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Scared of spiders? New research from B.C. university may provide a safe solution

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Simon Fraser University researchers say a spider's ability to sniff out a certain species of ants could lead to a safe spider repellent for humans.

“When the number of ants increases in a garden, the number of spiders decline,” SFU scientist Andreas Fischer told CTV News. “And we wanted to know why.”

The researchers chose the common false black widow spider to study because of its proximity to humans. The harmless species can be found in and around buildings and walls.

The spiders were tested with a number of different kinds of ants and the research found that only the European fire ants repelled all the spiders tested. Other types of ants repelled only some of the spiders.

Fischer told CTV News that while spiders are very good for the environment, people with an irrational fear of spiders will do irrational things to repel them like spraying their homes with dangerous chemicals.

“There’s currently nothing safe on the market to repel spiders,” said Fischer. “We want to come up with a solution.”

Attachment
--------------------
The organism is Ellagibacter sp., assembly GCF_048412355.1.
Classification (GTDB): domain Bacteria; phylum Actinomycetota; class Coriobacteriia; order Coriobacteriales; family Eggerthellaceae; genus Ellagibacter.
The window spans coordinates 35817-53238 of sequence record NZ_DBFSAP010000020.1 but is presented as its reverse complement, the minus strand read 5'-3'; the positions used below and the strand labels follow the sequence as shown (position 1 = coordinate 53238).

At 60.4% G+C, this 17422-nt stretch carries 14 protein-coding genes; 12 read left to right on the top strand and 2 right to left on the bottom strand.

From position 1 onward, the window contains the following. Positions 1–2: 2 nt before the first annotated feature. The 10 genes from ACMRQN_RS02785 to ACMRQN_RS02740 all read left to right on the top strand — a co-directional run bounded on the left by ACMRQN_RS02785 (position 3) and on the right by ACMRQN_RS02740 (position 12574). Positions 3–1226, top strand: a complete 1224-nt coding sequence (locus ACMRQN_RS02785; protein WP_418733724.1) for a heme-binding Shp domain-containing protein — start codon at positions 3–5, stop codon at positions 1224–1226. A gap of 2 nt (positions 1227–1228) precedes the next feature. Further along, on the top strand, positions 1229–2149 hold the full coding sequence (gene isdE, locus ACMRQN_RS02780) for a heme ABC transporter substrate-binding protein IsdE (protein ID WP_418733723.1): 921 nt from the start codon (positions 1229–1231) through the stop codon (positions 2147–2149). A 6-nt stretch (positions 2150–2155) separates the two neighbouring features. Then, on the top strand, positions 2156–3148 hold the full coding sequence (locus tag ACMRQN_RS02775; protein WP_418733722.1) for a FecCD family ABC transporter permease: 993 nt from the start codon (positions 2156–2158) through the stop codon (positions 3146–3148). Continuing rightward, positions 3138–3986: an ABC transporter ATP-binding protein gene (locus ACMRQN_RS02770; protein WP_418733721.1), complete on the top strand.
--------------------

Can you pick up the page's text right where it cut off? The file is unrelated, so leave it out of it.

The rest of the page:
The SFU testing was conducted before the pandemic and published in the Royal Society Open Science. When the research resumes this summer, the next step will be to try to identify the chemical that prompted the spiders to avoid the ants.

“Once we know the chemical, we will then test it to see if it’s safe for humans, pets and the environment,” says Fischer.

Fischer strongly advises people with a fear of spiders, also called arachnophobes, not to try bringing European fire ants into their gardens to stave off spiders.

“The ants are highly aggressive,” said Fischer, and they have a very painful sting. He added that they replicate very quickly and each nest contains hundreds of thousands of ants.

When asked why anyone would knowingly bring fire ants on to their property, he repeated, “people with irrational fears, do irrational things.” Top Stories

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